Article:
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Michelle,
Here are a few thoughts on Penn Warren that factor into an assessment of his work:
First, I think RPW is currently underestimated as your professor observes.
That may be due in part to the very long time it has taken for a standard "collected"
or "complete" edition of his work to appear. I've had conversations with a buddy
of mine on this issue, and both of us were surprised his "Collected Poems" had not
appeared, since we both knew it was "in the making"--my buddy knows John Burt
(the editor of the project), and we waited and waited and waited for the
published volume to come out. Now that the book has appeared (LSU Press, 1998),
it illustrates both why Burt had such a hard time bringing the book out and perhaps
one reason RPW's undervalued--there are at times as many as five or six different
published versions of a given Warren poem! He may be undervalued because he's
a "moving target," always revising and frequently making substantive revisions.
It's tough to know a given Warren poem. I've had the experience myself of reading
a poem in an anthology, only to find it a very different poem in the volume where it
originally appeared and/or in the New and Selected 1923-43 and/or the New&S.
1923-85. A look at the two published versions of Brothers to Dragons can
serve as an example. You may have heard some or all of this, so pardon me
if I'm repeating things your prof. said in championing him or teaching his work.
A second reason why he may have received less attention than he deserves is,
like many poets, his work has gone out of print quickly. He was published by
some pretty big name presses (Random House et al), but that, strangely enough, means a quick run and
no reprints. His work was not long and consistently
before the eyes of readers, critics, and other poets. I am not sure of this, but I
think at one time around 1985-90, I tried to get a large sampling of his work
and only New and Selected 1923-85 was available, and that's a drop in the
bucket when compared to the 16 volumes he produced. I am fortunate that the
University of Cincinnati has one of the biggest collections of modern and
contemporary poetry in the country--The Elliston Poetry Room--and I was able
to read a great deal of his work in the original published volumes through that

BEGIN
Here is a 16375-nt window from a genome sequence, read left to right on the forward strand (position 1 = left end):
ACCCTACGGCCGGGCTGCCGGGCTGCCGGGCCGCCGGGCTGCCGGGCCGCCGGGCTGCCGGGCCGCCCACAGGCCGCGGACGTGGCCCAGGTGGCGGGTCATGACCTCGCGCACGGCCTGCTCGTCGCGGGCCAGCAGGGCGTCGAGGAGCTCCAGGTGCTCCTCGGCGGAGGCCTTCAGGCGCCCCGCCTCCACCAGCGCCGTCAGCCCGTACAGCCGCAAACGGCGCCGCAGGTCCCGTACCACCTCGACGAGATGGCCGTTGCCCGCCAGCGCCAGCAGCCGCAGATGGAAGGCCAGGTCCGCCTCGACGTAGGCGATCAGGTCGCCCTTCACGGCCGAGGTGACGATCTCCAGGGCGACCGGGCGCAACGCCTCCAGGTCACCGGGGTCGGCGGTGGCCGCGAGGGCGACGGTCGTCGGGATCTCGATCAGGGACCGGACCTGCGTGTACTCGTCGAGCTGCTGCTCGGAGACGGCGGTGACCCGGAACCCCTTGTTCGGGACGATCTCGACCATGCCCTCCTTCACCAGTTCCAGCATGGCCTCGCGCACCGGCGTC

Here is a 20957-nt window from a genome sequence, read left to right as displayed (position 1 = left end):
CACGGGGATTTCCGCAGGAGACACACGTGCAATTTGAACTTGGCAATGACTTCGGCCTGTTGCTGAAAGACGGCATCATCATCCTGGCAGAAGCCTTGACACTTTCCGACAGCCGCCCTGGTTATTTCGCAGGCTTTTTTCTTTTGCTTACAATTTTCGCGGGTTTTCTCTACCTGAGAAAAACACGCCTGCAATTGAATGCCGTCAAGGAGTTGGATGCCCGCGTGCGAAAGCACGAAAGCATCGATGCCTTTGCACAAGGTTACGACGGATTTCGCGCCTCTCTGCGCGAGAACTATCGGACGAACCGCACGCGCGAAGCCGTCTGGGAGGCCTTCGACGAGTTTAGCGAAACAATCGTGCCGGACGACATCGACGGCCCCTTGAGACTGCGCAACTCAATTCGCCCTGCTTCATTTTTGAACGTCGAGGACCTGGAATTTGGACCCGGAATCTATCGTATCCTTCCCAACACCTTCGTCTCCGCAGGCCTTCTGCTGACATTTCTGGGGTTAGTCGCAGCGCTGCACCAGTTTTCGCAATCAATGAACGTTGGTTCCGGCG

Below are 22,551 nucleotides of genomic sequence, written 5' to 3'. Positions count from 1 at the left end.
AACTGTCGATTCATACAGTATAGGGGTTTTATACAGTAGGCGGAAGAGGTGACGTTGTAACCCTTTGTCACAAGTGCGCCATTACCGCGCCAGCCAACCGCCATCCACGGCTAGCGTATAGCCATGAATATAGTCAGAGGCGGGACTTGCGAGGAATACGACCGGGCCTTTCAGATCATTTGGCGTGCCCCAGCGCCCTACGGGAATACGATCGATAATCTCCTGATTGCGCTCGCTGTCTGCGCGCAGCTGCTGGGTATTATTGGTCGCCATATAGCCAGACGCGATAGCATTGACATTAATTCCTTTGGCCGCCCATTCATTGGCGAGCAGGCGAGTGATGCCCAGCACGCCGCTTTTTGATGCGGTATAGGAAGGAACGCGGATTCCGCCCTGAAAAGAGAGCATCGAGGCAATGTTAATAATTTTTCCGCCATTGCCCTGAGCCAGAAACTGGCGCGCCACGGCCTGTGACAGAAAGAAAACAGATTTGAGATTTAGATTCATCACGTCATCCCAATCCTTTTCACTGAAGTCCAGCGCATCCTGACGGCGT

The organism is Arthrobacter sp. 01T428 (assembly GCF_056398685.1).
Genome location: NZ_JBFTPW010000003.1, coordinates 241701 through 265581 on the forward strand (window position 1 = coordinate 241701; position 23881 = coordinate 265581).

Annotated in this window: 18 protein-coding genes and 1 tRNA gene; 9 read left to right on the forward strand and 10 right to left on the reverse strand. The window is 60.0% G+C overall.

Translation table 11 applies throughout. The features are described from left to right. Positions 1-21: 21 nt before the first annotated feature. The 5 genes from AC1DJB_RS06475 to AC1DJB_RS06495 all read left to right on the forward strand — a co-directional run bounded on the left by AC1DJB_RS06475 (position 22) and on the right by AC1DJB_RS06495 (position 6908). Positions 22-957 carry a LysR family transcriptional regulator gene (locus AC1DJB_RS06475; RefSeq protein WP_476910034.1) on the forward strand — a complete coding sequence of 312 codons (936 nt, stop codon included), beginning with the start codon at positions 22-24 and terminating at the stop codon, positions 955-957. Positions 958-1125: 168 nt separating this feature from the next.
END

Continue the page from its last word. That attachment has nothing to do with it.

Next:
source. A third reason he may not be as highly regarded at this moment is his
membership in or association with the Fugitives and the Agrarians, two
"movements" that were short lived, and I think folks thought of Penn Warren
as "twice dead" in some strange way by association.
    Those may be some of the reasons he has suffered in the last three decades.
However, RPW has some major-league work. His new edition (1979) of
Brothers to Dragons is a fantastic book-length poem, and so is Audubon: A
Vision, and it wasn't so long ago that Penn Warren was a powerhouse man-of-
letters. He is probably the most highly awarded, and credentialed poet in
American literary history, and still the only writer to win a Pulitzer in both
fiction and poetry. He garnered 3 Pulitzers, 2 National Book Awards,
a Bollingen Prize, a Rhodes Scholarship, the first ever Poet Laureate ship
of the US, a MacArthur foundation fellowship, 2 Guggenheim fellowships,
was on both the American Academy of Arts and Letters and the American
Academy of Arts and Sciences, and he wrote perhaps the most influential
"textbook" on poetry in the 20th century. None of these things makes him a
great poet; prizes and titles aren't poems, but I think they do show he was
very highly regarded throughout his career, and that some reevaluation of him
is warranted, since he has gone from a position of high regard to nearly off
the radar screen. I think his works Promises, 1957; Audubon: A Vision, 1969;
and Brothers to Dragons (the revised 1979 edition by LSU Press) are great
volumes, and it should be the core of any reassessment of his work, and the
"variorum" of Burt's Collected Poems should also be carefully examined
because (and I know this is a bold statement, so take it with a grain of salt
or a brace of Penn Warren) not since Emily Dickinson has a poet had such an
impressive "shifting" or improvisational body of work. Like Dickinson,
RAW can take the core of a poem and rework it several times to come up
with two or more distinct and equally wonderful versions, instead of a linear
improvement from version to version. Well worth looking into in my opinion.
                                                             --Greg--


Now, while my opinion of Warren has certainly
been raised thanks to a careful reading of his work,
I'm not sure I agree with the professor's assessment
of him as the unsung hero of 20th century poetry.

Any thoughts?  What do you folks think of Warren?
Does he stand a chance?